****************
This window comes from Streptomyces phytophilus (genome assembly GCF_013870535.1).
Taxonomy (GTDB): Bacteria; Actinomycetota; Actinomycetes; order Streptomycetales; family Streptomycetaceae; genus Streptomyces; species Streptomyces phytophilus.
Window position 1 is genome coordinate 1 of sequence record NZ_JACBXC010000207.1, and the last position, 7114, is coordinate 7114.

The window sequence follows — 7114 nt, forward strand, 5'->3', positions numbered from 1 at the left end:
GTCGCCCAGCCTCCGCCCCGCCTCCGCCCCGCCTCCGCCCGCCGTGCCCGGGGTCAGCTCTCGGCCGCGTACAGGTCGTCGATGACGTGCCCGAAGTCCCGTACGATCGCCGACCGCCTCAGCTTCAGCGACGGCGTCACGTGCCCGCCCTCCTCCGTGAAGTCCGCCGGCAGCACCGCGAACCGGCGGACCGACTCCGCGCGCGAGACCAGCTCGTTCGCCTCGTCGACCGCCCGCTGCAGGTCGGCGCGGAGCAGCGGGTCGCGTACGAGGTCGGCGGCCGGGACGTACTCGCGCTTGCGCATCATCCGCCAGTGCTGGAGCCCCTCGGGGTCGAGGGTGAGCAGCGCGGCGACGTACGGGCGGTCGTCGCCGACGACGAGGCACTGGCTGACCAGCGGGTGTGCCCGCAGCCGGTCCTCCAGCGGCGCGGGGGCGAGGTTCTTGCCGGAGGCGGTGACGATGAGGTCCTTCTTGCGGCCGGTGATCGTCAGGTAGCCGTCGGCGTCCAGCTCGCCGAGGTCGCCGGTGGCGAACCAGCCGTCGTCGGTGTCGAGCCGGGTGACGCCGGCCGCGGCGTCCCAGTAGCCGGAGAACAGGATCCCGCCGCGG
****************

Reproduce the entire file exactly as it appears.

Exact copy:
This window comes from Streptomyces phytophilus (genome assembly GCF_013870535.1).
Taxonomy (GTDB): Bacteria; Actinomycetota; Actinomycetes; order Streptomycetales; family Streptomycetaceae; genus Streptomyces; species Streptomyces phytophilus.
Window position 1 is genome coordinate 1 of sequence record NZ_JACBXC010000207.1, and the last position, 7114, is coordinate 7114.

The window sequence follows — 7114 nt, forward strand, 5'->3', positions numbered from 1 at the left end:
GTCGCCCAGCCTCCGCCCCGCCTCCGCCCCGCCTCCGCCCGCCGTGCCCGGGGTCAGCTCTCGGCCGCGTACAGGTCGTCGATGACGTGCCCGAAGTCCCGTACGATCGCCGACCGCCTCAGCTTCAGCGACGGCGTCACGTGCCCGCCCTCCTCCGTGAAGTCCGCCGGCAGCACCGCGAACCGGCGGACCGACTCCGCGCGCGAGACCAGCTCGTTCGCCTCGTCGACCGCCCGCTGCAGGTCGGCGCGGAGCAGCGGGTCGCGTACGAGGTCGGCGGCCGGGACGTACTCGCGCTTGCGCATCATCCGCCAGTGCTGGAGCCCCTCGGGGTCGAGGGTGAGCAGCGCGGCGACGTACGGGCGGTCGTCGCCGACGACGAGGCACTGGCTGACCAGCGGGTGTGCCCGCAGCCGGTCCTCCAGCGGCGCGGGGGCGAGGTTCTTGCCGGAGGCGGTGACGATGAGGTCCTTCTTGCGGCCGGTGATCGTCAGGTAGCCGTCGGCGTCCAGCTCGCCGAGGTCGCCGGTGGCGAACCAGCCGTCGTCGGTGTCGAGCCGGGTGACGCCGGCCGCGGCGTCCCAGTAGCCGGAGAACAGGATCCCGCCGCGG